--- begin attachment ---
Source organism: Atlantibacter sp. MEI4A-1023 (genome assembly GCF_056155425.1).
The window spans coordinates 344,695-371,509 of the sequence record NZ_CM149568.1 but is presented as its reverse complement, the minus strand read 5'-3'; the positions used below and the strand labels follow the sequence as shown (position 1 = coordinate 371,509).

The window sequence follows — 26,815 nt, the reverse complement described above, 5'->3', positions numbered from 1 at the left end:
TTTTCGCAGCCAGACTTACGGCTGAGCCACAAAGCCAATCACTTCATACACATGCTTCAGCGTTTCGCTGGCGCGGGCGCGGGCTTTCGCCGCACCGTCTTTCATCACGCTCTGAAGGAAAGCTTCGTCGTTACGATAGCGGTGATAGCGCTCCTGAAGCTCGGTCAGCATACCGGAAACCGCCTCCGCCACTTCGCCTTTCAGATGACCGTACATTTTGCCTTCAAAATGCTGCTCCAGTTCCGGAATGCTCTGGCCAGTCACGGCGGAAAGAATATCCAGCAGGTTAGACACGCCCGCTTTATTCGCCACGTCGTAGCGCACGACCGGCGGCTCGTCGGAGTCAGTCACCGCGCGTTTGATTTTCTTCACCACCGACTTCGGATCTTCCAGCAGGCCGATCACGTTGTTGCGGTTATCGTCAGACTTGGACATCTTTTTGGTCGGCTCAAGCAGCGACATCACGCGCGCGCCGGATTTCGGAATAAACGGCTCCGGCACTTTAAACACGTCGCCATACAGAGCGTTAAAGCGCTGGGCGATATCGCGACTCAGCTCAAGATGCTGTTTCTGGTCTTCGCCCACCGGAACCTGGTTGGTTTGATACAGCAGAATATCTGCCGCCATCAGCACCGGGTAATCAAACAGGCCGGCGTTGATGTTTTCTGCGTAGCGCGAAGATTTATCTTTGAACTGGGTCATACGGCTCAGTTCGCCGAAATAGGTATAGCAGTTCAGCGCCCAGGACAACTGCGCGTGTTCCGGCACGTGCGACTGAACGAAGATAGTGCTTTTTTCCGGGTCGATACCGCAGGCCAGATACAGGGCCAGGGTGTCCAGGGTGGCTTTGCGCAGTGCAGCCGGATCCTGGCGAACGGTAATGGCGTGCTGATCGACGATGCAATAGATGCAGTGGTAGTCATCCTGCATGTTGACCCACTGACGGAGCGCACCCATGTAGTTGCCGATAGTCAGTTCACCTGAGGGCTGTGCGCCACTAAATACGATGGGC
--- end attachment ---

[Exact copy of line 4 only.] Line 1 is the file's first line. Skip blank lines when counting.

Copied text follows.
TTTTCGCAGCCAGACTTACGGCTGAGCCACAAAGCCAATCACTTCATACACATGCTTCAGCGTTTCGCTGGCGCGGGCGCGGGCTTTCGCCGCACCGTCTTTCATCACGCTCTGAAGGAAAGCTTCGTCGTTACGATAGCGGTGATAGCGCTCCTGAAGCTCGGTCAGCATACCGGAAACCGCCTCCGCCACTTCGCCTTTCAGATGACCGTACATTTTGCCTTCAAAATGCTGCTCCAGTTCCGGAATGCTCTGGCCAGTCACGGCGGAAAGAATATCCAGCAGGTTAGACACGCCCGCTTTATTCGCCACGTCGTAGCGCACGACCGGCGGCTCGTCGGAGTCAGTCACCGCGCGTTTGATTTTCTTCACCACCGACTTCGGATCTTCCAGCAGGCCGATCACGTTGTTGCGGTTATCGTCAGACTTGGACATCTTTTTGGTCGGCTCAAGCAGCGACATCACGCGCGCGCCGGATTTCGGAATAAACGGCTCCGGCACTTTAAACACGTCGCCATACAGAGCGTTAAAGCGCTGGGCGATATCGCGACTCAGCTCAAGATGCTGTTTCTGGTCTTCGCCCACCGGAACCTGGTTGGTTTGATACAGCAGAATATCTGCCGCCATCAGCACCGGGTAATCAAACAGGCCGGCGTTGATGTTTTCTGCGTAGCGCGAAGATTTATCTTTGAACTGGGTCATACGGCTCAGTTCGCCGAAATAGGTATAGCAGTTCAGCGCCCAGGACAACTGCGCGTGTTCCGGCACGTGCGACTGAACGAAGATAGTGCTTTTTTCCGGGTCGATACCGCAGGCCAGATACAGGGCCAGGGTGTCCAGGGTGGCTTTGCGCAGTGCAGCCGGATCCTGGCGAACGGTAATGGCGTGCTGATCGACGATGCAATAGATGCAGTGGTAGTCATCCTGCATGTTGACCCACTGACGGAGCGCACCCATGTAGTTGCCGATAGTCAGTTCACCTGAGGGCTGTGCGCCACTAAATACGATGGGC